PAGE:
The United Kingdom is home to over three million Muslims, according to the Office of National Statistics. This accounts for approximately 4% of the entire population and is growing steadily. In fact, the Pew Research Centre predicts that Britain’s Muslim population will triple by 2050, rising to 13 million. Therefore it’s not surprising that demand for halal food products is also on the rise.
The food industry has recognized the demand for halal food products and reacted accordingly. AHDB Beef and Lamb estimate the total value of the UK halal meat market to be around £2.6 billion a year. Although Muslims in Britain represent just 4% of the population, they consume around 20% of all the lamb sold as well as a growing percentage of beef, the majority of which is halal.
As a result of suppliers’ investment in this sector, Muslim consumers have more choice today than ever before. From coated chicken and marinated lamb chops to meatballs, many of the UK’s major food retailers and foodservice suppliers are stocking a range of halal products. All offer frozen halal products, which range from coated chicken to desserts. M&S, for example, now stocks its own line of chilled halal ready meals alongside brand leader Shazan halal products.
Although there is a big market for halal products throughout the country, certain sectors and areas are larger consumers than others. The increase in demand can be attributed to the fact that there are now more suppliers in this market.
“Demand has also grown as younger generations of people who eat halal food are choosing to eat in more mainstream outlets, meaning that these outlets need to stock halal products,” said Tom Styman-Heighton, development chef at Funnybones Foodservice. “Further education and contract catering are massive consumers of halal foods, and to a lesser degree, so is event catering. Restaurant and pub sector halal food is driven by the location of the site and the demand from the local community. Demand seems to be stronger in the independent sector than in national chains.”
As a burgeoning demographic, consumers looking for halal products when eating out of home are a huge potential customer base offering significant profits, which is why major wholesalers such as Bidfood have expanded into this area.
Last year Bidfood acquired The Punjab Kitchen, now rebranded as Simply Food Solutions, with several sub-brands offering meal solutions across a wide range of cuisines – including both halal and kosher options. Halal meals include the Keema and Peas seen above.
“The Punjab Kitchen was started by my father over 20 years ago after a hospital visit opened his eyes to the shortage of halal options on offer to patients,” said Managing Director Yaqoob Ishaq. “Recognizing this gap in the market, coupled with his passion for food, he set up a small 5,000-foot production facility that specialized in making halal and ethnic meals based on his wife’s recipes.”
Although much discussion surrounding halal food focusses on meat and the ethics behind slaughtering practices, halal isn’t simply about animal food products, but the use of their by-products too.
“Halal is far wider than meat and includes alcohol, gelatine and other foodstuffs,” said Styman-Heighton. “There is more awareness of these products now, and different foods are attracting attention. For example, we are starting to see a degree of demand for fully halal desserts.”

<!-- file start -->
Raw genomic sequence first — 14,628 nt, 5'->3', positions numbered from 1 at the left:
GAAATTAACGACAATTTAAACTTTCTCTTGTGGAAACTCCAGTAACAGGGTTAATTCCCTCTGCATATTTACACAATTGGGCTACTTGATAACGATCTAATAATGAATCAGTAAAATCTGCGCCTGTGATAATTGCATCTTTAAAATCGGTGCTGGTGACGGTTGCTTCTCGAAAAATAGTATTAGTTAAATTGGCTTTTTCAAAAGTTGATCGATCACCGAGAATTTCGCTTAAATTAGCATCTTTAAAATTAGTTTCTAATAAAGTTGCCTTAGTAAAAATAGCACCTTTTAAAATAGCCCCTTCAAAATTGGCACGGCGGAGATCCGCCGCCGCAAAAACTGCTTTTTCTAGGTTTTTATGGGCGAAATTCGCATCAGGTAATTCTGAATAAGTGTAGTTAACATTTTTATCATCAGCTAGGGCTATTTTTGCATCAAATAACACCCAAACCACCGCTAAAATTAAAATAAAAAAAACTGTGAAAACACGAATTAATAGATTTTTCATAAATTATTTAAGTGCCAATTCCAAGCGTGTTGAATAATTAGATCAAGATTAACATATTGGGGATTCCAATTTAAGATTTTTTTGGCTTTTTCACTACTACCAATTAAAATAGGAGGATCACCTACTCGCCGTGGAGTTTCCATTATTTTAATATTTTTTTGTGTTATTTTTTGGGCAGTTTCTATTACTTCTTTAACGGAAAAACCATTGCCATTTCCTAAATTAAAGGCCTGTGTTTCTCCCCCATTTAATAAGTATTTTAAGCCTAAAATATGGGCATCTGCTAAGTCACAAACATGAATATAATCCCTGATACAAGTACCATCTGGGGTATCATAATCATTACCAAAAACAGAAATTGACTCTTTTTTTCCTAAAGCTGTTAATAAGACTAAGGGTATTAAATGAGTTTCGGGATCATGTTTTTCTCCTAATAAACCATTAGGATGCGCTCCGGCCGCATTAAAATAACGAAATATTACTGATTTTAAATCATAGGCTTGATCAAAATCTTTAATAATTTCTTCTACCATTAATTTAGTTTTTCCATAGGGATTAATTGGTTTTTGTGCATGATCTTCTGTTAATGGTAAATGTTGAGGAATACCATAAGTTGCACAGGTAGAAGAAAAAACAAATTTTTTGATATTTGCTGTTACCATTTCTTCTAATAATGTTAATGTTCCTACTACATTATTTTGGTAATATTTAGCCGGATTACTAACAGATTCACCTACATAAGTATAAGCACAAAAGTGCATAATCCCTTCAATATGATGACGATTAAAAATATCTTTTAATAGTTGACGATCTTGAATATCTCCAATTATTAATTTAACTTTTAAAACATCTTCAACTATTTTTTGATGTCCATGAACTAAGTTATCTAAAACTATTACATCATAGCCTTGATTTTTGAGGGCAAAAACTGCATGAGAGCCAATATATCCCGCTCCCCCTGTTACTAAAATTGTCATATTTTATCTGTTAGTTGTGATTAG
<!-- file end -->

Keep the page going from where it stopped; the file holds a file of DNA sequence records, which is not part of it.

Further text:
The popularity of Birmingham-based Artisan dessert restaurant, run by Ali Imdad, a Great British Bake Off contestant in 2013, and his business partner Vakas Mohammed, is testament to the spending power of Muslim millennials.
Retailers and wholesalers are following in the footsteps of successful high street eateries and are now offering a range of halal desserts and highlighting existing ranges that are also halal-approved or carry halal certification.
Almondy’s Toblerone Tårta, for example, is a great option for foodservice outlets. This frozen cake with a chewy almond base which is layered with chocolate cream and topped with milk chocolate mousse and Toblerone pieces is not only suitable for vegetarians and coeliacs, but is halal- and kosher-approved too.
When it comes to offerings in the supermarket freezers, demand for more innovation has seen development of more flavorsome products as opposed to standard meat portions.
Central Foods offers a range of halal-approved products which include poultry, vegetarian and dessert options with its Golden Valley and KaterVeg ranges, which include American-style, coated and marinated Chckn fillets, BBQ chicken wings, vegetable kievs and spicy bean burgers.
“Meats are still the biggest focus product for us and beef in the halal meat sector is far more popular than in the non-halal sector,” said Styman-Heighton. “Tender Cooked Pulled Halal Chicken and Tender Cook Pulled Halal Beef are our most popular halal products.”
Burgers are always among favorite options among consumers, and frozen variants provide greater value for money. Tesco offers packs of 12 halal chicken and beef burgers under the Tahira brand for £3.50 and 600-gram packs of Humza-branded halal chicken kebabs for £4.
The street food phenomenon has taken over retail and foodservice markets, which has increased demand for halal versions of food truck and mobile cart menu items. Asda offers a wide selection of street-style treats to satiate the appetites of customers. From its 20-pack Shazans-branded halal chicken samosas for £3.50 to its 600-gram pack of halal Donner Kebab Meat for just £1.60, it has this demographic covered.
With the UK Muslim population poised for ongoing growth, the demand for innovative halal food products will increase accordingly. As a strong market sector with an impressive trajectory it’s not surprising that more producers and retailers of frozen products are getting on board. – Reported by Sarah Welsh